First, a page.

Mars–Venus pair created by Antonio Canova, on display in Buckingham 
Palace, is enough to make the point. His group, which was inspired by one 
of the ancient pairs, is highly erotic: gestures, drapery, sinuous 
proportions and direct, searing eye contact between the two lovers all 
contribute to this sense—and, by contrast, reveal the ancient groups for 
the tame, political pairs they are.

One detail: In her discussion of these groups, K. refers to the Mars 
figures as “a late fifth century type known as the Ares Borghese.” She 
seems unaware that Kim Hartswick made a full frontal attack on that 
attribution some years ago, since she neither disagrees with his view 
explicitly nor footnotes it. [[1]]

Chapter 3 considers instances of the motif from 100–250 CE, especially in 
Victory figures on the German limes and Aphrodite figures in Asia Minor, 
and so K. invites us to see what happens to the motif far from the center 
of power. She suggests that the motif “meant something different to those 
who lived on the German frontier than it did elsewhere”(p. 100)—and, in 
particular, that the theme of military protection took on greater 
prominence in this context. By contrast, she reads the Aphrodite figures 
from Asia Minor as symbols of their patrons’ paideia and humanitas. One 
of her points in this chapter is that “private patrons freely and 
idiosyncratically adapted … imperial images with narrowly defined 
meanings” (p. 107). But it would seem from the examples provided that 
these adaptations rarely contradicted the imperial messages established for 
this visual motif; instead they merely emphasized particular nuances more 
useful to the local population.

Finally, Chapter 4 considers Late Antique instances of the motif, casting 
them as deliberately retrospective, intended to identify “the new 
Christian order with a venerable tradition” (p. 135). This chapter is, in 
part, a continuation of the previous one’s argument about aristocratic 
demonstrations of humanitas. It also offers some particularly Christian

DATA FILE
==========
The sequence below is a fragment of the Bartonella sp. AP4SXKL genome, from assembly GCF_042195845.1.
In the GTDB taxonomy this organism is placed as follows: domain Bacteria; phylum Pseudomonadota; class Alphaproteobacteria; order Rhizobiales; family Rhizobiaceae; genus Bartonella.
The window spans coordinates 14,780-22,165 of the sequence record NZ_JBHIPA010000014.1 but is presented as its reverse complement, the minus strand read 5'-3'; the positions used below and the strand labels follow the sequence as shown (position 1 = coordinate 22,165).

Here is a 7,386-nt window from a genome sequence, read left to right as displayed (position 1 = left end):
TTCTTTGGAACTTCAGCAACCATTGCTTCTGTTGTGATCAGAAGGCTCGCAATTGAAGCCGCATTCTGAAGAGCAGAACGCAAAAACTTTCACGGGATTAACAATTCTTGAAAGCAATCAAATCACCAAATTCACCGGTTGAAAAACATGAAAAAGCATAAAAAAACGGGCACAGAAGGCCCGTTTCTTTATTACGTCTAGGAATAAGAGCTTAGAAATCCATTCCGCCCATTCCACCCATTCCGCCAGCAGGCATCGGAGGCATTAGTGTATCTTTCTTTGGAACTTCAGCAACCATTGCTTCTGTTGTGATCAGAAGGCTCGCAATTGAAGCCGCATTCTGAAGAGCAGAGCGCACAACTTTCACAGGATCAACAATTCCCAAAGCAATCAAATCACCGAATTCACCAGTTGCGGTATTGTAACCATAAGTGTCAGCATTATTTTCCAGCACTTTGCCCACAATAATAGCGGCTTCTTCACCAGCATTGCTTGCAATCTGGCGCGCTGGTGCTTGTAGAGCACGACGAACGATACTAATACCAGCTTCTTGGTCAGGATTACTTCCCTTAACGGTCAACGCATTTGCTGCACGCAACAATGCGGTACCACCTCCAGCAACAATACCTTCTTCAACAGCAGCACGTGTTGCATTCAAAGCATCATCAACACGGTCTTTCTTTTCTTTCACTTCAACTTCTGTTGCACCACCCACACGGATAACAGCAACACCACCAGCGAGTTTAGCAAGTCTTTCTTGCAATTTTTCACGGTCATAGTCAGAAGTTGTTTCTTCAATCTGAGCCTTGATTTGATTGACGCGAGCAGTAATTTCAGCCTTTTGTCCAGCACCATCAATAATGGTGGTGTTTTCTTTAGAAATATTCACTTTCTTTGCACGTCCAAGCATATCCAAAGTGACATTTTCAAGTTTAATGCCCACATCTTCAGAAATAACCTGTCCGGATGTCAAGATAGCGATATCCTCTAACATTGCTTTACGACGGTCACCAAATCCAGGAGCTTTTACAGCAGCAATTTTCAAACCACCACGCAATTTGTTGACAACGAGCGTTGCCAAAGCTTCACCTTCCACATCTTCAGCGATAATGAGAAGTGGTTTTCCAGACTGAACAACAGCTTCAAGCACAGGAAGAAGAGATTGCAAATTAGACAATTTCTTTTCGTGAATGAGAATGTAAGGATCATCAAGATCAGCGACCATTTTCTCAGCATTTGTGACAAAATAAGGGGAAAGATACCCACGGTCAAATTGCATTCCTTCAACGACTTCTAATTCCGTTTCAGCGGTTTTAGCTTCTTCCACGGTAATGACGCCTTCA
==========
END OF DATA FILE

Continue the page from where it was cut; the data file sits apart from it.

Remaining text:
readings of the motif—on sarcophagi, for example—as emblematic of 
victory over death.

K. presents many intelligent and thought-provoking interpretations of 
individual works. Her argument proves less satisfying, however, when she 
attempts to broaden it from individual instances of one particular visual 
motif to a general consideration of the nature of imitation in Roman art. 
Especially in her clearly written but oddly combative introduction, K. 
exaggerates and at times misrepresents recent scholarship on imitation in 
Roman art, in an attempt to position herself as the moderate precisely in 
the center of two extremes. K. refers to the “absolutist positions” (p. 
5) of her scholarly predecessors, and incorrectly claims that recent 
detractors of Kopienkritik, myself included, are concerned with praising 
the “Roman original” (p. 149). But one would be hard-pressed to find 
anyone in the “new school” of Roman art history seriously arguing that 
originality was a preoccupation of Roman artists, patrons or viewers. Many 
of these scholars have actually put a great deal of effort into explaining 
the cultural context that enabled the formulaic qualities of Roman art.

Such misrepresentations seem grounded in an unfortunate rhetorical 
commonplace of our field, namely, that one’s own work is only useful or 
necessary if the scholarship of one’s predecessors is inadequate. The 
force of this trope sometimes leads scholars, wittingly or unwittingly, to 
create straw men with which they then tussle. Most of those who have 
expressed their discomfort with traditional Kopienkritik have not done so 
simply because they do not believe its conclusions about the origins of 
individual visual motifs. The larger problem is that Kopienkritik was a 
methodology whose practitioners often claimed to know what was not (though 
perhaps in some cases simply not yet) knowable; and because they passed 
down to later generations, in the guise of truth, what could only be a 
matter of speculation. The new school argues for a healthy skepticism that 
presents hypotheses as hypotheses, and does not transform them into 
received truth through the alchemy of a forceful personality. I believe 
that that healthy skepticism—that call to “show your work,” to borrow 
a phrase from mathematics—and not a correct position on the originality 
or repetitiveness of Roman art, is the real methodological revolution that 
has taken place in our field. And if that is what counts as absolutism, 
then sign me up.

College of the Holy Cross

[[1]] K. Hartswick, “The Ares Borghese Reconsidered,” RA (1990)